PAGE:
My vote for Trump was a middle finger to the partisan self serving hypocrites of both parties.
    No Russians required.
     
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  8. cnm
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    cnm Diamond Member

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    Notwithstanding the Department of Homeland Security official's statement to the contrary.
     
  9. Crepitus
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    Crepitus Gold Member

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    We've done nothing. Our *president* can't admit that it happened so he has done nothing.
     
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  10. task0778
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    task0778 Gold Member Gold Supporting Member Supporting Member

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    Further:

    WASHINGTON — Starting in March 2016, Russian military intelligence hackers covertly targeted over 300 people affiliated with Hillary Clinton’s campaign and two other Democratic political organizations as part of a wide-ranging conspiracy to steal documents and emails and then release the material through cutouts in order to disrupt the American presidential election, according to a major new indictment brought by special counsel Robert Mueller that was released Friday.

    The long-awaited, 29-page indictment revealed startling new details about Russia’s 2016 election efforts — including the leasing of U.S. based servers paid for with bitcoin — and fills out key gaps in the story of how top officials of one of Russian President Vladimir Putin’s premier intelligence services, known as the GRU, plotted to meddle in both U.S. congressional races and the presidential race.
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    Most of the charges are related to the GRU’s role in hacking and stealing documents from the DNC, the DCCC and the Clinton campaign. But the indictment also charges that in July 2016, one GRU official, identified as Anatoliy Sergeyevich Kovalev — an officer assigned to another cyberhacking unit known as “United 74455” — oversaw a plot to penetrate U.S. state boards of election sites and, in one instance, hacked one of those websites and stole information about 500,000 voters, including names, partial Social Security numbers and driver’s license numbers. (The indictment doesn’t name the state, but the details match the cyberattack on the Illinois Board of Elections.) As late as Oct. 28, Kovalev and other GRU officials targeted the websites of counties in Georgia, Iowa and Florida “to identify vulnerabilities.”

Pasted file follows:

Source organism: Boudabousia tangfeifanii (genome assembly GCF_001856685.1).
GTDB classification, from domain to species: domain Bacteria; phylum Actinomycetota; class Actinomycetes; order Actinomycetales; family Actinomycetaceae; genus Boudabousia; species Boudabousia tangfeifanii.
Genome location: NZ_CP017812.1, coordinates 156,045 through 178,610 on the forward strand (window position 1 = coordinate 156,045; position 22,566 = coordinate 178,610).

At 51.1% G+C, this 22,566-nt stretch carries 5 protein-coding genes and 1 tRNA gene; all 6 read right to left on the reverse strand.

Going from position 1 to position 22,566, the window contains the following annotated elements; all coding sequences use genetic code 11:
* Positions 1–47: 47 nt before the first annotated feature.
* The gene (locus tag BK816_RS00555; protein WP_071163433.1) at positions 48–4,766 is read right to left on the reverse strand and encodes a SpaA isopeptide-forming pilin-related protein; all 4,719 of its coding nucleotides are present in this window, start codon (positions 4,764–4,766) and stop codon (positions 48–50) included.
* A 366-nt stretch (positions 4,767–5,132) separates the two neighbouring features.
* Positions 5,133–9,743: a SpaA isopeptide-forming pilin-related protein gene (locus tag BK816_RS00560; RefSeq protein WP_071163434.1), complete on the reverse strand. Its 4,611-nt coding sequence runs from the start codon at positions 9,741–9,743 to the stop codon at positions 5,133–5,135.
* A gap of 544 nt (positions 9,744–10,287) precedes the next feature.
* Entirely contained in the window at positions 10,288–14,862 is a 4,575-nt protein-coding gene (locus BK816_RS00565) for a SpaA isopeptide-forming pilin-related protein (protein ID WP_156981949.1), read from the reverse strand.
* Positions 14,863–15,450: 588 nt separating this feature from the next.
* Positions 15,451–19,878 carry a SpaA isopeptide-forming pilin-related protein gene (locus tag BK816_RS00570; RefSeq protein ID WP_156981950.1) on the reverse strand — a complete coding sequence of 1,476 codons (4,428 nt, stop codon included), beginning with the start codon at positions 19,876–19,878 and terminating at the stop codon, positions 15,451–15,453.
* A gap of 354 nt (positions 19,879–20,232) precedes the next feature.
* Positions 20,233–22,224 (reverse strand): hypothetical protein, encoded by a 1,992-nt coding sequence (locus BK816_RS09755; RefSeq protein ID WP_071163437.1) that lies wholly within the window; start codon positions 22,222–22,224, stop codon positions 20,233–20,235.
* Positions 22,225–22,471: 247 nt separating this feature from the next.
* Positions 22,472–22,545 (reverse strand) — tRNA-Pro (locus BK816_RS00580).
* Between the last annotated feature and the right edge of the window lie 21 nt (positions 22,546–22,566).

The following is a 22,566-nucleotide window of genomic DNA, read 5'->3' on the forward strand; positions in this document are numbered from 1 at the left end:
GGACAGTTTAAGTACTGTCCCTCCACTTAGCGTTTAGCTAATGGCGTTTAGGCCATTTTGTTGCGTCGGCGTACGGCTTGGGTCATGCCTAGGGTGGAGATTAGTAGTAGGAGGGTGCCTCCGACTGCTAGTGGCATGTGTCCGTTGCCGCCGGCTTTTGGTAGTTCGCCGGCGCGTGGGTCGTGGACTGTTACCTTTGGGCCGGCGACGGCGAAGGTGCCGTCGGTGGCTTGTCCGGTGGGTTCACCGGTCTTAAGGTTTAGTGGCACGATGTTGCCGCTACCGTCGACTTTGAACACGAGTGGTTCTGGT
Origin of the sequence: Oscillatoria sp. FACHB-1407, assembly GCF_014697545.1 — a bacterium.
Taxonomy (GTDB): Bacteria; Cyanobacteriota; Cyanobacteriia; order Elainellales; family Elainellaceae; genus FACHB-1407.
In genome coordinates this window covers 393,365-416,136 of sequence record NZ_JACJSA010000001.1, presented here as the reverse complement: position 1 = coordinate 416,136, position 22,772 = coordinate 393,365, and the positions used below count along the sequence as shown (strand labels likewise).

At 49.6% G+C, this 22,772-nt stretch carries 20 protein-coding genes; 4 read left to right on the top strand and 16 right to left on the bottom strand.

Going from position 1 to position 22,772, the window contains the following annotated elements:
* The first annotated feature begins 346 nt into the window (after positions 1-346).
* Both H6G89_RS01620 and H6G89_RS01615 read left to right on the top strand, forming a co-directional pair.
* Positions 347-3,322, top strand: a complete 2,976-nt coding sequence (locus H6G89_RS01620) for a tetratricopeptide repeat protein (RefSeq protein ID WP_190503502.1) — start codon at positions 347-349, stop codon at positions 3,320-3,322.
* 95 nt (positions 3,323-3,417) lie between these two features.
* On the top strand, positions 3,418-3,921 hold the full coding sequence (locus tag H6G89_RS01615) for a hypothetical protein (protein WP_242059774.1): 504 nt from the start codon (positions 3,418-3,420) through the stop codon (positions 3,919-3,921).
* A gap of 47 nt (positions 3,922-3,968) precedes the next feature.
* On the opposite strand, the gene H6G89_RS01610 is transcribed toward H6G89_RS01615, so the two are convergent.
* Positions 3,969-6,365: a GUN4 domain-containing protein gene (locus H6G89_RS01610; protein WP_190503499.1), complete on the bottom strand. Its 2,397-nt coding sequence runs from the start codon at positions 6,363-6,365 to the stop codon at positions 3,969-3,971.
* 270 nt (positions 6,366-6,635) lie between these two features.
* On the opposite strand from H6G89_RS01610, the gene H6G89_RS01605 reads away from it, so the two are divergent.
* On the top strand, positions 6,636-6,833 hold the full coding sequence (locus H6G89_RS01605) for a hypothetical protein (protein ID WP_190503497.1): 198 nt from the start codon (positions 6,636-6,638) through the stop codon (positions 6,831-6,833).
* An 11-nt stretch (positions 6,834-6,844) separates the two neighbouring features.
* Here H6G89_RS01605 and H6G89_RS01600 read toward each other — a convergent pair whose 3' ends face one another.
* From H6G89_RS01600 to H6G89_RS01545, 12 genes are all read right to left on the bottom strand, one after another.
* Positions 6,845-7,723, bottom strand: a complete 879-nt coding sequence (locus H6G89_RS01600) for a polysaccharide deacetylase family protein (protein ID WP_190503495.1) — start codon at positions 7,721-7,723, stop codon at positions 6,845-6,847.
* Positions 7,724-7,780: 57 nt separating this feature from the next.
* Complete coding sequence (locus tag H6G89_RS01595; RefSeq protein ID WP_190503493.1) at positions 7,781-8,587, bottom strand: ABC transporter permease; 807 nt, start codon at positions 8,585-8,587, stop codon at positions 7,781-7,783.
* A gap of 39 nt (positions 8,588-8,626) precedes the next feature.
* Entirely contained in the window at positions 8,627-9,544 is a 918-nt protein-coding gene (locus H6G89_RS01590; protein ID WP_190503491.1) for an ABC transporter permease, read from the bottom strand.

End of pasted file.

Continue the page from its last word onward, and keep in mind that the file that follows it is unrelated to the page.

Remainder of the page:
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    The indictment charges that the Russian military officers obtained the stolen emails through so-called “spearphishing” emails to hundreds of Democratic Party officials and consultants that closely resembled the addresses and messages of fellow Democrats or Google security alerts. And the indictment discloses for the first time that, in order to carry off their heists, GRU officials leased U.S. based computer servers in Arizona and Illinois and then paid for the leases as well as phony web registrations and other computer “infrastructure” through bitcoin to avoid detection by U.S. regulators — a form of money laundering, according to the indictment.


    Justice Department lays out its case against 12 Russian officers accused of hacking Democrats in 2016


    One hopes that by now election and campaign officials at every level are aware of and have taken steps to improve Operational Security procedures to preclude or at least reduce the chances for getting hacked. Certainly there is existing encryption software that isn't that expensive, as well as programming and protocols that will identify external access attempts and notify your computer security people. Hell, we had that shit 20 some years ago, and it's gotta be better and more sophisticated now than it was then. We're in a cyberwar folks, and it's about time we got serious about it. Far as I know though, our Congress hasn't done squat about it; where's the hue and cry to make our elections more secure?